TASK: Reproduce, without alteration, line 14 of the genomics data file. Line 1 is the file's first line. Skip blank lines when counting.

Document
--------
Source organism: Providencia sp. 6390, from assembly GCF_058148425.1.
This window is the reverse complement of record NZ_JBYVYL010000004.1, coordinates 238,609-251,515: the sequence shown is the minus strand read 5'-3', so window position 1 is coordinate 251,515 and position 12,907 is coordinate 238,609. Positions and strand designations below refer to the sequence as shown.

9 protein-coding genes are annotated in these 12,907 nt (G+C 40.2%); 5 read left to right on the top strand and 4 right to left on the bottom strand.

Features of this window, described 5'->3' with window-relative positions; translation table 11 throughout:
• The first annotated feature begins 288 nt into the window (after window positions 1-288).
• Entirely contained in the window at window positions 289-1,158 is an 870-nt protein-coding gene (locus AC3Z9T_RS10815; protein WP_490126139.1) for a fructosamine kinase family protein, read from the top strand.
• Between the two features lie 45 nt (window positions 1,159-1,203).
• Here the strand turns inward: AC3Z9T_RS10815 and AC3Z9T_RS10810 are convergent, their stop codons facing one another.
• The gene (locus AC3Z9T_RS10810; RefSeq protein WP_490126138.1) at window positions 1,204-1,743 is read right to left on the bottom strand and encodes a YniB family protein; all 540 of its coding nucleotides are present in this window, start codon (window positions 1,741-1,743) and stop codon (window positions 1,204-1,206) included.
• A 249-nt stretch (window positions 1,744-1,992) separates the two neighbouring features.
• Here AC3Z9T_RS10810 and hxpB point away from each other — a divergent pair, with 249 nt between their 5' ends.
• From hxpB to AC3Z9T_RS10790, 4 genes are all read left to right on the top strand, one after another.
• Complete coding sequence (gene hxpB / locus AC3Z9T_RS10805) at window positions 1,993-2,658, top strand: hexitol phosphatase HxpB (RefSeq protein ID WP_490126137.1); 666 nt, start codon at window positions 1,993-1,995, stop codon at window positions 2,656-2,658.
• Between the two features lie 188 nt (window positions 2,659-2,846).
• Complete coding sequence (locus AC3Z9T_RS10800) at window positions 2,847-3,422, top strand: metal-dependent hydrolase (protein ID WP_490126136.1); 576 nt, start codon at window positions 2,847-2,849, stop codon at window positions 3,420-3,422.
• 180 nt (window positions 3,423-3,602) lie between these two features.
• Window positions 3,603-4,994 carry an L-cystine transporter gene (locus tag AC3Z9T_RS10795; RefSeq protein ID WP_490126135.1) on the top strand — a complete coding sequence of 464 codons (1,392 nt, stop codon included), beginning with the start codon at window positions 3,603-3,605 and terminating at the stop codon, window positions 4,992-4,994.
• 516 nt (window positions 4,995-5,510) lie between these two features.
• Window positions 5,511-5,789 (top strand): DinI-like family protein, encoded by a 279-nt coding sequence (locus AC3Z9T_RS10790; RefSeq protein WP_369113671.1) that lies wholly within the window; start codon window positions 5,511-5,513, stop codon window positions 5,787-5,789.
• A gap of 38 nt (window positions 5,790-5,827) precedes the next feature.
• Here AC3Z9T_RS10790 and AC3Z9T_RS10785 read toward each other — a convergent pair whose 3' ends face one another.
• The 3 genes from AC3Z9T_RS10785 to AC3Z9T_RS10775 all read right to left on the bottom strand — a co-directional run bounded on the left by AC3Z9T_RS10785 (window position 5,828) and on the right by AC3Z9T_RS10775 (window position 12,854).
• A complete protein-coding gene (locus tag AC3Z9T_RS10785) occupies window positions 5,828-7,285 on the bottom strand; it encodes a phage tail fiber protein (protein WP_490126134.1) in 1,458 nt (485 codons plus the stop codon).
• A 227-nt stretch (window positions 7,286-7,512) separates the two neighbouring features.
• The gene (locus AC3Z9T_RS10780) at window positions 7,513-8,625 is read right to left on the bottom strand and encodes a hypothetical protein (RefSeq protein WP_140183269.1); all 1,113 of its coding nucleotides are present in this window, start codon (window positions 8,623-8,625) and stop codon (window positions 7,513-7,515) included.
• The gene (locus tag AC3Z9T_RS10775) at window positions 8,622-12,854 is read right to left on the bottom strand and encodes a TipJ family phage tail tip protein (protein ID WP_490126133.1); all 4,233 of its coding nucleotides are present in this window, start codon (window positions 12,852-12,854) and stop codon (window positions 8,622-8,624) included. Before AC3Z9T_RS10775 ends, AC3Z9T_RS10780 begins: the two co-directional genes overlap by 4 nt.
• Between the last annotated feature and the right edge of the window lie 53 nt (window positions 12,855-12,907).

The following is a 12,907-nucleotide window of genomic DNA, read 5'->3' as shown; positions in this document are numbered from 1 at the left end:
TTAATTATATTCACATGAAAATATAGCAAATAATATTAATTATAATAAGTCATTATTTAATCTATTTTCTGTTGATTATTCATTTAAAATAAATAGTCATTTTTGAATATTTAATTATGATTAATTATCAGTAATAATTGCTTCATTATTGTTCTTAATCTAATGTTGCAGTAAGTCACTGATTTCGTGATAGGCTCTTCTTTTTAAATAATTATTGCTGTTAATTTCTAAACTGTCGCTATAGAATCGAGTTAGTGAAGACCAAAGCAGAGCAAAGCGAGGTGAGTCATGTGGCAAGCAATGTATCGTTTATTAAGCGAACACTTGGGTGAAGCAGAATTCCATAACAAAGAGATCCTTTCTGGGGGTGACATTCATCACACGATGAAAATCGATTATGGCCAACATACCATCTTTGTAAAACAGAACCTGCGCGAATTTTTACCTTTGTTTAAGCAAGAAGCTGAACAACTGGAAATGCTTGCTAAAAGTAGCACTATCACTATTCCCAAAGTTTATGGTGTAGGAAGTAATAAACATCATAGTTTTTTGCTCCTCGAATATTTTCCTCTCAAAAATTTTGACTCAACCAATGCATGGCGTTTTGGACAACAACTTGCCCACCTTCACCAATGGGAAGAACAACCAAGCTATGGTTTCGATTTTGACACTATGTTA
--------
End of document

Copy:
• Between the two features lie 188 nt (window positions 2,659-2,846).